Despite often being a ‘taboo’ conversation topic, constipation is one of the most common medical ailments in Australia. According to the Gastroenterological Society of Australia (GESA), constipation affects approximately one in five adults and complaints increase with age, especially among those over 65 years of age.
So, when it comes to fixing constipation, it’s time we get to the ‘bottom’ of things.
While lifestyle factors such as the amount of exercise you do and the amount of water you drink can influence your likelihood of suffering from constipation. An increase in both is beneficial, and when it comes to natural solutions, most are based on your diet.
Fibre is probably the most commonly known poo-aid out there, and it’s recommended that adults eat 25–30g of it daily. There are two main types of fibre, insoluble and soluble. According to medicalnewstoday.com, insoluble fibre are those found in whole grains and wheat bran, and while these may encourage stools to move through faster and more easily, they can make constipation worse in people who have bowel problems, such as chronic idiopathic constipation or irritable bowel syndrome.
On the other hand, soluble fibres form a gel-like paste when combined with water, which softens the content of the bowels and encourages movement. Soluble fibres are found predominantly in leafy greens, fruit, oat bran, nuts, barley, beans, lentils, seeds and peas. Berries and dried fruit such as prunes may be particularly effective. Just 28g of chia seeds contain 10g of fibre, and when mixed with liquids, their jelly-like consistency helps to stimulate and facilitate bowel movement.
Healthy oils can do wonders for constipation too, as they act like a lubricant in the bowels. Just one teaspoon of Flaxseed oil contains magnesium and three grams of fibre, encouraging bowel movements. Oils are regularly prescribed by doctors to help alleviate constipation, and can be easily snuck into your daily food or drinks.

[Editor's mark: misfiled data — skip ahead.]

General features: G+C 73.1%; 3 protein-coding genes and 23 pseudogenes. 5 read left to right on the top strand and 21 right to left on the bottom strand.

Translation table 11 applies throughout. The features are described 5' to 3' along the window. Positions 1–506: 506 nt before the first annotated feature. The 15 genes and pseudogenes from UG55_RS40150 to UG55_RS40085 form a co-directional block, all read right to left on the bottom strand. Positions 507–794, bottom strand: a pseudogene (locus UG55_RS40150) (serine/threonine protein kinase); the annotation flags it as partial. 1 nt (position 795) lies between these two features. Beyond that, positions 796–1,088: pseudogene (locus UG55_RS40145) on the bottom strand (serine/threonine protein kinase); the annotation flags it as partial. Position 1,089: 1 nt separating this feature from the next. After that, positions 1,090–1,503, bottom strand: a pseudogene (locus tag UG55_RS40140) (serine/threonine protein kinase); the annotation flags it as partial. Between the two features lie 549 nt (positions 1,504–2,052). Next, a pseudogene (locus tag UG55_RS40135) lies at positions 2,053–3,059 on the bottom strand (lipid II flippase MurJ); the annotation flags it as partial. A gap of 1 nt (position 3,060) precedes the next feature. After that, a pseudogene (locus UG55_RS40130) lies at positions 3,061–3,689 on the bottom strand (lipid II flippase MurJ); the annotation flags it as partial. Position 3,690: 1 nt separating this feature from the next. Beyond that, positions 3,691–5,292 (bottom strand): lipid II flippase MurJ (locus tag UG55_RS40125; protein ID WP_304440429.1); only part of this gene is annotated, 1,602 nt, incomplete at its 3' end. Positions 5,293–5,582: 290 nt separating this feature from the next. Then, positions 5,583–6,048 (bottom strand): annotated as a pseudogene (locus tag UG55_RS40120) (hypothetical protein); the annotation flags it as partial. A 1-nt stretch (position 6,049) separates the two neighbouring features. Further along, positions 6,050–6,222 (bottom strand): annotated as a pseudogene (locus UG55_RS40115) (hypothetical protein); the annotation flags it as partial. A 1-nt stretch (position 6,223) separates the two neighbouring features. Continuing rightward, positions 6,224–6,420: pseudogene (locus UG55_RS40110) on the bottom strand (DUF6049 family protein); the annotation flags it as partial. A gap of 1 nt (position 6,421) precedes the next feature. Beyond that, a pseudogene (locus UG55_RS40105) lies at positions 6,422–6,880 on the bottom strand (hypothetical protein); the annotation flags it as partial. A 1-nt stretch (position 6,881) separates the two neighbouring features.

Coffee, especially caffeinated coffee, stimulates the muscles in your gut, which in some people encourages them to visit the bathroom.
Links have been found in people suffering from chronic constipation and an imbalance of bacteria in their gut, according to research. Probiotics improve the balance of gut bacteria, produce lactic acids and short chain fatty acids, and assist with the regularity and ease of bowel movements, according to this study. Greek yoghurt, being full of probiotics, is good for digestion and the gut, and helps to reset the gut microbiomes, the micro-organisms that live in the intestinal tract and play an important role in the process of digestion.
Aloe vera contains a natural laxative compound called anthraquinones as well as 75 vitamins, enzymes, sugars and minerals. It also lubricates the stool making it easier to pass, so aloe vera can help you get rid of more than just sunburn.
GESA recommend seeing a doctor if you are dependent on the regular use of laxatives to pass bowel motions, or if constipation is becoming a regular problem in your life.